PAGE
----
All Australians overseas who wish to return home are being urged to jump on a commercial flight ASAP.

The Department of Foreign Affairs and Trade issues a warning to all Australians on Tuesday night, advising they may not be able to return home at a later date due to countries closing their borders.

“We now advise all Australians to reconsider your need for overseas travel at this time,” the government’s Smart Traveller website said.

“If you’re already overseas and wish to return to Australia, we recommend you do so as soon as possible by commercial means.

“Regardless of your destination, age or health, if your overseas travel is not essential, consider carefully whether now is the right time.

“As more countries close their borders or introduce travel restrictions, overseas travel is becoming more complex and difficult. You may not be able to return to Australia when you had planned to. Consider whether you have access to health care and support systems if you get sick while overseas. If you decide to return to Australia, do so as soon as possible. Commercial options may become less available.”

Already, cruise ships which have sailed from a foreign port have been barred from entering Australia for 30 days.

It comes as the world grapples to contain the spread of coronavirus, which has infected more than 160,000 people worldwide and killed more than 6,600 people.

All arrivals to Australia, whether citizens or not, are now subject to a 14-day self-isolation period.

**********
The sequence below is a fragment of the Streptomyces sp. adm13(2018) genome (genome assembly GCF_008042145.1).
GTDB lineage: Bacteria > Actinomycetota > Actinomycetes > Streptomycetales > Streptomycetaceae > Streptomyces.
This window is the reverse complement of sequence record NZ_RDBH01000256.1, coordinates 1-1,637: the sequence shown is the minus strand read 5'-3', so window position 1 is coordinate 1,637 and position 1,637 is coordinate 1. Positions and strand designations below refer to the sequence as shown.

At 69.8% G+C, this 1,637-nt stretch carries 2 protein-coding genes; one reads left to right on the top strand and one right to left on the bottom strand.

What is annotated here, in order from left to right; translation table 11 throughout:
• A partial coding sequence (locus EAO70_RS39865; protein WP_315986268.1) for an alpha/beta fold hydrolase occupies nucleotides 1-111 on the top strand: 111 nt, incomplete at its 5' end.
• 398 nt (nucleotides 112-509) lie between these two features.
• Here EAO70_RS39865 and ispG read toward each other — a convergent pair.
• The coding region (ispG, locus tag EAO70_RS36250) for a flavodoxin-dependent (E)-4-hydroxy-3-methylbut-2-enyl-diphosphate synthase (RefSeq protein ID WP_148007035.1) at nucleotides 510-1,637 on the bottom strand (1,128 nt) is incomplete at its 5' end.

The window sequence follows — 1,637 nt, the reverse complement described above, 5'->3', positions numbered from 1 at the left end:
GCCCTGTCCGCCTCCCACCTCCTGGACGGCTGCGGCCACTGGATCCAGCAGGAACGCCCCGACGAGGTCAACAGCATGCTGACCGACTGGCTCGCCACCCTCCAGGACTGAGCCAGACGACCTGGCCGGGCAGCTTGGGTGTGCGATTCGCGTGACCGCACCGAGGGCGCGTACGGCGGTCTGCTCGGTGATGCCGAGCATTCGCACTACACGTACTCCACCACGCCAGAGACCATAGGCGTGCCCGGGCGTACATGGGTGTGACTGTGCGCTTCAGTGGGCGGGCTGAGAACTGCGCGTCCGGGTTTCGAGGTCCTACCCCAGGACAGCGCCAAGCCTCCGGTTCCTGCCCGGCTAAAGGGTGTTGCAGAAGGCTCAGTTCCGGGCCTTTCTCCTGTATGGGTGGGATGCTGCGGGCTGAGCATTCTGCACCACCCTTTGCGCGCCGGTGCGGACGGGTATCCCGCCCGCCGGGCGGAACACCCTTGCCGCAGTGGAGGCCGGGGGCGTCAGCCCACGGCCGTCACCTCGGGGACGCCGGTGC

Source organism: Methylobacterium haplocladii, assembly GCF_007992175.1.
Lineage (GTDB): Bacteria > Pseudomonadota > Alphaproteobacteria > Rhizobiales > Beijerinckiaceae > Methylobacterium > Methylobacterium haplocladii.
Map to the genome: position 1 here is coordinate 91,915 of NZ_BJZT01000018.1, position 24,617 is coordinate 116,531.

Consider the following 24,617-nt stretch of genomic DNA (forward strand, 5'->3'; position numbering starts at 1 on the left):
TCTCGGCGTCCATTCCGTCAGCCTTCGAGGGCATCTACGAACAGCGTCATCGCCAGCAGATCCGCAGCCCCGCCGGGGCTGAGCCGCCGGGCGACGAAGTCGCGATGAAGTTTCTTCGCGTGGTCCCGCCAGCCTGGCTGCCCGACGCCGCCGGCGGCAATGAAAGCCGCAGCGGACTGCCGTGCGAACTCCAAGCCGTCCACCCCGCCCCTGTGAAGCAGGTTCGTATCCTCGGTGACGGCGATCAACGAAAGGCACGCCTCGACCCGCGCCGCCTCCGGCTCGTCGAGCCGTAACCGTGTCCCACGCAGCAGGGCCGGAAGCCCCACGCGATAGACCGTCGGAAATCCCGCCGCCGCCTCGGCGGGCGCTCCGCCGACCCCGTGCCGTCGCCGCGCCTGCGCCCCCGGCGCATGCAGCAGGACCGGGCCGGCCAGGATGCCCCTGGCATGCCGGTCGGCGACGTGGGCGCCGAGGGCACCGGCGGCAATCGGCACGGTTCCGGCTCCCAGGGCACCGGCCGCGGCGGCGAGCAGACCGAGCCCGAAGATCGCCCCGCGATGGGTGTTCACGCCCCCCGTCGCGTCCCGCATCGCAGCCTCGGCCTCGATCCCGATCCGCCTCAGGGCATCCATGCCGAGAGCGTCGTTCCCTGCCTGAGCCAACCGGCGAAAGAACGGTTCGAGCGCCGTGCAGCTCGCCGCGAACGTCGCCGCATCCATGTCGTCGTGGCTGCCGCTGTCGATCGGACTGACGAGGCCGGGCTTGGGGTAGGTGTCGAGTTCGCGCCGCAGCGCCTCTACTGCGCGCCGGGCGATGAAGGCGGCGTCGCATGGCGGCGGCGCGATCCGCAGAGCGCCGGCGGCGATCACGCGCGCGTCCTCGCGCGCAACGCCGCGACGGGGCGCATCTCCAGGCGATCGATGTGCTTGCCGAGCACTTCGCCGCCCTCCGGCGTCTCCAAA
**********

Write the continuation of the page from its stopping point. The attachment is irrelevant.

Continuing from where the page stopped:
The government has issued this new warning for two key reasons: possible restrictions on movement in the near future, and a greater risk of infection while travelling.

“There may be a higher risk of contracting COVID-19 overseas,” Smart Traveller said.

“You may come in contact with more people than usual, including during long-haul flights and in crowded airports. Health care systems in some countries may come under strain and may not be as well-equipped as Australia’s or have the capacity to support foreigners. You may not have your normal support networks overseas.

“Overseas travel has become more complex and unpredictable. Many countries are introducing entry or movement restrictions. These are changing often and quickly. Your travel plans may be disrupted. You may be placed in quarantine or denied entry to some countries, and you may need to self-quarantine on return to Australia. Think about what this might mean for your health, and your family, work or study responsibilities.”

Aussies who are overseas and either can’t or don’t want to return to Australia are advised to listen to local authorities, as well as self-isolating.

“If you choose to stay, note our ability to provide consular assistance in some places may be limited due to restrictions on movement and other services,” the government said.

Both China and northern Italy are currently on the government’s “do not travel to” list due to coronavirus outbreaks.

A number of countries around the world have implemented strict 14-day self-isolation rules upon entering, such as New Zealand, while others have similar rules in place depending on where you have entered from (e.g. people travelling from Italy to Germany).

Already Canada has closed its borders to all non-citizens, with the exception of Americans, but this may change in the coming days.

You can find out more about getting home at the Smart Traveller website.

Image: DFAT